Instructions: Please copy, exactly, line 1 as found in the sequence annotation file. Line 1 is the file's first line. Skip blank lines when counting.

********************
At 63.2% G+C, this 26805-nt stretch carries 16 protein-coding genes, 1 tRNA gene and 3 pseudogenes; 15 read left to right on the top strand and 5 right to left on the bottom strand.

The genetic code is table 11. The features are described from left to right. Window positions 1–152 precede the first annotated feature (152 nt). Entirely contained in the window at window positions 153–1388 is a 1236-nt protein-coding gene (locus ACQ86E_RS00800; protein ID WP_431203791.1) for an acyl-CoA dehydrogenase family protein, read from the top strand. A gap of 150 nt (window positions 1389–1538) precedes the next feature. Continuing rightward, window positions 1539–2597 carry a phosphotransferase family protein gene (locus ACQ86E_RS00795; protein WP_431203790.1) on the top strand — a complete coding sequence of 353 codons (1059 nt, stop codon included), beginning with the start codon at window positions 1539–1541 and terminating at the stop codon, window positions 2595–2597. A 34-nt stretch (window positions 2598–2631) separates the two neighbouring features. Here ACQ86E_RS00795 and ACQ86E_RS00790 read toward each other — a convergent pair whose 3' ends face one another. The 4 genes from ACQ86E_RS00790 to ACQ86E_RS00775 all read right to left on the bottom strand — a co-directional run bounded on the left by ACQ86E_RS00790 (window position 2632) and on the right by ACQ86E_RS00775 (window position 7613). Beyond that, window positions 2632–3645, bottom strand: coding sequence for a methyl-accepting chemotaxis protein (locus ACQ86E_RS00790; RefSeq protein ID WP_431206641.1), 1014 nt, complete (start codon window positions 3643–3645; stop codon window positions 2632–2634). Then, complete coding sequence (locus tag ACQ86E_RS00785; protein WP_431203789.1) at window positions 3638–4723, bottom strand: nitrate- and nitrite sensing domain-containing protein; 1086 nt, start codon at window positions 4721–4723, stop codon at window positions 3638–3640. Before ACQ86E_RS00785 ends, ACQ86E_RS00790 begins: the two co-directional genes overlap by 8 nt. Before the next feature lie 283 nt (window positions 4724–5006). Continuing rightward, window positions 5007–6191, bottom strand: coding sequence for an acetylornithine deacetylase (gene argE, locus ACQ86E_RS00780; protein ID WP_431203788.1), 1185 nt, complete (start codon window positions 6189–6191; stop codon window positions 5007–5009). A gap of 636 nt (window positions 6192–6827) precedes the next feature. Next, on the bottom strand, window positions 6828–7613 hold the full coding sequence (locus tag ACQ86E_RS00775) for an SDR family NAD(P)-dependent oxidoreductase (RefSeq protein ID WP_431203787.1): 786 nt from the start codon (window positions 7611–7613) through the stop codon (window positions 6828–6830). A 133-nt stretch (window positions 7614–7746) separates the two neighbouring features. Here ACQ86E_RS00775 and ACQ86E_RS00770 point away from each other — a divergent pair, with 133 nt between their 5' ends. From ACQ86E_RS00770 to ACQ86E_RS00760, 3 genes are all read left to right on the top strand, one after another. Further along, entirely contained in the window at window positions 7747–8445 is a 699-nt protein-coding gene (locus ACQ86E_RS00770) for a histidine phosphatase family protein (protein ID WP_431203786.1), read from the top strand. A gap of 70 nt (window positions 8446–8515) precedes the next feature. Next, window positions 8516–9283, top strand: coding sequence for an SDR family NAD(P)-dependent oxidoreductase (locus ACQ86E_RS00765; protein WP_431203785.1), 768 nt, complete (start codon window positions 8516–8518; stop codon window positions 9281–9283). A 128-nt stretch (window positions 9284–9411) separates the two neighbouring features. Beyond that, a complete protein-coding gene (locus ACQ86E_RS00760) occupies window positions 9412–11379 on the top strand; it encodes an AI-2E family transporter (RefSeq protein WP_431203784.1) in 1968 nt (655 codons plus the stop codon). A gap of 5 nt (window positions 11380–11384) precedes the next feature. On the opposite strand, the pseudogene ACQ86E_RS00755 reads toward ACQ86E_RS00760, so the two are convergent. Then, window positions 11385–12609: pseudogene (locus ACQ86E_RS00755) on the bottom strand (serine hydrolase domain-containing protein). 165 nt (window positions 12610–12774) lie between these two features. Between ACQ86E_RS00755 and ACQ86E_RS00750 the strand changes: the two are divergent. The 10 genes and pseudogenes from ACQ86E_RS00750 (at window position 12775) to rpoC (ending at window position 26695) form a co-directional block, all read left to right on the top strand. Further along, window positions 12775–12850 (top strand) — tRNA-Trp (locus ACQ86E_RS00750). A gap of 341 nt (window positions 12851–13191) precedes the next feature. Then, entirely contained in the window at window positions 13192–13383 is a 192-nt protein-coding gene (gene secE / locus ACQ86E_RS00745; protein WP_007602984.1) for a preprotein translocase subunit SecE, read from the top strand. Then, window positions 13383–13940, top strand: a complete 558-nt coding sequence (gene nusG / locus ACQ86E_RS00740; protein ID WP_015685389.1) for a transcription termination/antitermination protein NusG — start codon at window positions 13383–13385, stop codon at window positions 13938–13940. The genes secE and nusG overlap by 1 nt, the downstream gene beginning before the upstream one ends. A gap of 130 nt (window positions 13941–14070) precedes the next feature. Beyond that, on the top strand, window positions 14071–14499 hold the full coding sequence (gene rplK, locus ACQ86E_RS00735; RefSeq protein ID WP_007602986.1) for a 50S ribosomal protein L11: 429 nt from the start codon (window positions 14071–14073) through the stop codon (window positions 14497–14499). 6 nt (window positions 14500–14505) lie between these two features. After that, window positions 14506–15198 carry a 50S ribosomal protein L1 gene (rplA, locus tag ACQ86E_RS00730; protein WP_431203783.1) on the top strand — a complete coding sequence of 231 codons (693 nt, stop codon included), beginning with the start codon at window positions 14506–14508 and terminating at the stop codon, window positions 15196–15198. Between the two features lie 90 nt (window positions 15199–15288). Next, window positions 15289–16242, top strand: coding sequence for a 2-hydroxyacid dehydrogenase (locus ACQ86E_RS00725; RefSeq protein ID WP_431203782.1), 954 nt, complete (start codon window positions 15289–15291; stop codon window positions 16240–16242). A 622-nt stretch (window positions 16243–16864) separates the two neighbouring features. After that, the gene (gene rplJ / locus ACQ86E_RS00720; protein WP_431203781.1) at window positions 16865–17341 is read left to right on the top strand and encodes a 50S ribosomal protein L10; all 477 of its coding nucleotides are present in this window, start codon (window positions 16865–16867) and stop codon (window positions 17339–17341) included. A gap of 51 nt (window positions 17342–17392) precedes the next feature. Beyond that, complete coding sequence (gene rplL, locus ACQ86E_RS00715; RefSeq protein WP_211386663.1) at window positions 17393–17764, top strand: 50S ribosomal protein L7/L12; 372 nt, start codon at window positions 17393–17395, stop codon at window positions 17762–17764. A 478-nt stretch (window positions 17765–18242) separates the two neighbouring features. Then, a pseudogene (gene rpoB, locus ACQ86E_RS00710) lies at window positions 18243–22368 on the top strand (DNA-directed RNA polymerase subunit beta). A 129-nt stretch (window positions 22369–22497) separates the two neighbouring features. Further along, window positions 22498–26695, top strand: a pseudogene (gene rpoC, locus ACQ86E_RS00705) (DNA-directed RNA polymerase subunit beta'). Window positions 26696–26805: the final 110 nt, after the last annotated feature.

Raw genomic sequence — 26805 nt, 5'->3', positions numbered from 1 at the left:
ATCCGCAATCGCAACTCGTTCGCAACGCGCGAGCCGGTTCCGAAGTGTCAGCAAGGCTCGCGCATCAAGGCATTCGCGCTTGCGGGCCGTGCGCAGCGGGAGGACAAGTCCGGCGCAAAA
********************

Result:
At 63.2% G+C, this 26805-nt stretch carries 16 protein-coding genes, 1 tRNA gene and 3 pseudogenes; 15 read left to right on the top strand and 5 right to left on the bottom strand.